It was 10pm on Sunday night as I zipped up my rain gear. To the northwest, a storm grew and lightning struck in the distance.
(For many reasons, I don’t have pictures of the stormy ride home, so these are shots I took from Rawhyde’s Colorado base.)
It had been an exhausting weekend, but with the knowledge I learned and the thought of sleeping in my own bed with my wife, gave me the energy to ride the 3 hours home.
Raindrops hit my visor and windscreen and I started my bike and turned off the ABS. I had become a pro at turning it off, and skilled at riding off-road. Even today we took a fun ride through the slickest mud I’ve seen since my first epic fall in the mud trying to complete the southern Colorado section of the Great Divide Trail.
If you peruse my past ride reports here (at least those on two wheels), you will see the recurring theme is of me falling, or trying not to fall, and for quite a few years now I’ve been lamenting not being able to take a class that would teach me how to ride my GS off-road.
Sure I’ve known of the Rawhyde classes, but I wasn’t going to travel all the way to California to enroll. I simply didn’t have that kind of time or cash. But when they opened up shop here in Colorado I had no excuse but to save my pennies. I even thought of the class as a way to save money from not buying all the parts I might break on my bike in the myriad of falls I take (this is still only a hypothesis, so don’t quote me on that!) Plus, I want to upgrade to the 800 GS soon, so getting some skills and confidence are high on my list of “upgrades” I’d like with a new bike.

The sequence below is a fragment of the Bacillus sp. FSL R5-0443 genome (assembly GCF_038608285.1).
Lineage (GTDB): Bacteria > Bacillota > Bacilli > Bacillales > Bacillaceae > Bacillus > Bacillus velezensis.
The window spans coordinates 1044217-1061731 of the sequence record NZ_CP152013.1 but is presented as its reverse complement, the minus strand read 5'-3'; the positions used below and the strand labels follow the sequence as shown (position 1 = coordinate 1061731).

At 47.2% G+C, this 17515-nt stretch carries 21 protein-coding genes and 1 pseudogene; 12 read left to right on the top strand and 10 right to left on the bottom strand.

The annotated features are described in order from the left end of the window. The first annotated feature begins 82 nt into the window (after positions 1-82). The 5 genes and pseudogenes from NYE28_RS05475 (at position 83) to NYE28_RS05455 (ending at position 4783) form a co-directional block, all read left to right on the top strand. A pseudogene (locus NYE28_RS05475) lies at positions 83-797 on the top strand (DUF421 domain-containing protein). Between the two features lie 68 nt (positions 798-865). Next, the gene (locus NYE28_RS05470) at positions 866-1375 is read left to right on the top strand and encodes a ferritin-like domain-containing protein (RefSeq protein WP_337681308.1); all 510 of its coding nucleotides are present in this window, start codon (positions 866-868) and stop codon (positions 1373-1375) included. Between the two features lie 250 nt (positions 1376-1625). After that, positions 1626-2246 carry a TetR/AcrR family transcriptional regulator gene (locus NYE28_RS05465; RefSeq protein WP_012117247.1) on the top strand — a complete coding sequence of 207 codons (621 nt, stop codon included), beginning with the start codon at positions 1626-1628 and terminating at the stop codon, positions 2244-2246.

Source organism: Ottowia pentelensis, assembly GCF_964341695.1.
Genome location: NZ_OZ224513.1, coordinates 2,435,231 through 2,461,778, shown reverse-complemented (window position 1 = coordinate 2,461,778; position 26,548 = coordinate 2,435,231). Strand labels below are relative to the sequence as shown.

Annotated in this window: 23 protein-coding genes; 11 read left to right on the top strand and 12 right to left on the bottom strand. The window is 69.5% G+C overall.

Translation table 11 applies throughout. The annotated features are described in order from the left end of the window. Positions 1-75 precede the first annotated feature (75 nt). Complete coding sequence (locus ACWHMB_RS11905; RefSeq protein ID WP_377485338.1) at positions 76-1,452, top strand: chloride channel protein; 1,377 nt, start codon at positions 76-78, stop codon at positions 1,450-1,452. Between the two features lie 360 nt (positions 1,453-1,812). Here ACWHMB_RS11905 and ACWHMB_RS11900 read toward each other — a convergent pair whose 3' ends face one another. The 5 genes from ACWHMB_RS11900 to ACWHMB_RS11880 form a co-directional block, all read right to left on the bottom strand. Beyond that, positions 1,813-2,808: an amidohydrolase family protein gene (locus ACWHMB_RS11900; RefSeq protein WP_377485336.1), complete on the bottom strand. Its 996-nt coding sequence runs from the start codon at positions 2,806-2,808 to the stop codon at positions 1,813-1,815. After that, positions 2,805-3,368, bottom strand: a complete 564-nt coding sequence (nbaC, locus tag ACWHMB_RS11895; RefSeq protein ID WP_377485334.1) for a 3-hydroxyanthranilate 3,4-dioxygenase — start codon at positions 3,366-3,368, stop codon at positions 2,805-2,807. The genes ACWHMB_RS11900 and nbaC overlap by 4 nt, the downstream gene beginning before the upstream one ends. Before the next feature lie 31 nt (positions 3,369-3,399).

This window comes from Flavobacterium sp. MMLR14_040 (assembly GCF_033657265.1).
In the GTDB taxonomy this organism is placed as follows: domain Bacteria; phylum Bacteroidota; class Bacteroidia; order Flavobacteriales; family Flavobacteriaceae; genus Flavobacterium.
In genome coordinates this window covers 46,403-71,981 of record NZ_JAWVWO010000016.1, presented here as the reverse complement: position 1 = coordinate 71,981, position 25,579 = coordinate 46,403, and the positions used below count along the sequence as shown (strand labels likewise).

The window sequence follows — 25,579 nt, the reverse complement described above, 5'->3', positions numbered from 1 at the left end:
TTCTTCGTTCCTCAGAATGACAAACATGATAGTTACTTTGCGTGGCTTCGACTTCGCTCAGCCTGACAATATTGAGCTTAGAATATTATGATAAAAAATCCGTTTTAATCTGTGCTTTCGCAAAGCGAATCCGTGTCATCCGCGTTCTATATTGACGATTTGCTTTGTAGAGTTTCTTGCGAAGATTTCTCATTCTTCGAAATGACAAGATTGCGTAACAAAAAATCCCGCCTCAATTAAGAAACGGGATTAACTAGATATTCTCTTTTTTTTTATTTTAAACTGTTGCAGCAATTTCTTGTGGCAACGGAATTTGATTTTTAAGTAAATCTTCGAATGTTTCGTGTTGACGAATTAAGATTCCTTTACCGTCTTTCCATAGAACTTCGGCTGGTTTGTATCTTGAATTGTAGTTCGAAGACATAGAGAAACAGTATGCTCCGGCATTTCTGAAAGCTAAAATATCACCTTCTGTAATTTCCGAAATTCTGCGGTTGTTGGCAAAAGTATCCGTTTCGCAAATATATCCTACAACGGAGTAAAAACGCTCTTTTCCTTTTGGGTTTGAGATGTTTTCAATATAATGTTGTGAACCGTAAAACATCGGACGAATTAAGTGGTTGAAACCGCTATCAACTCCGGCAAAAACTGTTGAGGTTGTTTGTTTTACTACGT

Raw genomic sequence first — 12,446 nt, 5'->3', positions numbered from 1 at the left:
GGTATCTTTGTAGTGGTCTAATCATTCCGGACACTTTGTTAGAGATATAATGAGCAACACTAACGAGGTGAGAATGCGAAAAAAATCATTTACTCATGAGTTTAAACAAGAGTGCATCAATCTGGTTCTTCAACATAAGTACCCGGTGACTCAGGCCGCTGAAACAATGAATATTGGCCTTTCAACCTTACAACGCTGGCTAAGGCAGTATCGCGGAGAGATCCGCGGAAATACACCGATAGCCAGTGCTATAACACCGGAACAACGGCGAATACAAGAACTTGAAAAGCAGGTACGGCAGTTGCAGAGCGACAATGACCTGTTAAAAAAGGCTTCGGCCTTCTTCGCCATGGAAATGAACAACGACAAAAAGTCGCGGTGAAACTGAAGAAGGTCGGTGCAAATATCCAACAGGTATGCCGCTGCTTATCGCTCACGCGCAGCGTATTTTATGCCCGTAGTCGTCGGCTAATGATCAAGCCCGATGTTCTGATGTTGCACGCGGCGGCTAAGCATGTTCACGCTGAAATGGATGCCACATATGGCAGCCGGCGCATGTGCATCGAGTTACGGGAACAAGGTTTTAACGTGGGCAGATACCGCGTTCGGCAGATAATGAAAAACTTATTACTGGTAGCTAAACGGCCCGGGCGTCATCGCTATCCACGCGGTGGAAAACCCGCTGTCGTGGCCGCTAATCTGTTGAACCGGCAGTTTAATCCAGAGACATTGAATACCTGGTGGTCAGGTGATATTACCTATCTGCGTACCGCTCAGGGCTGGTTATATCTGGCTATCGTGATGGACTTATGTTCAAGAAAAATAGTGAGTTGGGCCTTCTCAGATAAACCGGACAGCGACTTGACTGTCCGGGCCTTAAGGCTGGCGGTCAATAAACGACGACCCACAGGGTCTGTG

I kicked my 650 into first gear, revving the engine and slipping the clutch. Since I spent the entire weekend without loaded down panniers, the bike responded sluggishly and I had to add more throttle. I crunched out over gravel, rode through the gate and into the darkness.
Naturally the rain started right up. Big drops indicated towering cumulus clouds above. I switched between high and low beams, wishing I had an auxiliary light. But I kept the speed slow and my upper body loose as I stood on the pegs, taking the turns back to the main county road.
When I got to Country Road 53, the rain came down steadily and since I stood, it ran down into my gloves. I flipped on my heated grips and kept riding. What else could you do? The smartest thing would’ve been to stay the night.
Lightning flashed in the distance, briefly illuminating the landscape and reminding me of the storm scene in All the Pretty Horses. A rabbit, caught in the side beam of my headlight raced toward my front tire only to veer away at the last moment. Way too quick do one of the panic stops we learned that day.
I kept riding. More lightning, more rain in my gloves, and more miles passed below me. The road varied between washboard gravel, hard packed mud and just slick sections with puddles, but my training served me well. Every once in a mile there was a wobble and a slight meandering of the bike, but I stayed upright and didn’t worry, even smiling at some of the small challenges that cropped up.
Once I hit the highway, I turned the ABS back on, and lit out for home. The rain had stopped and eventually the roads would dry out. I crawled into bed after midnight and even now as I write this, I am looking forward to my next off-road adventure. Maybe the road to Moffat Tunnel. Now I just have to find the time.
It had been a short but packed weekend, but that final ride in the rain felt like my graduation test. And I feel I passed with flying colors.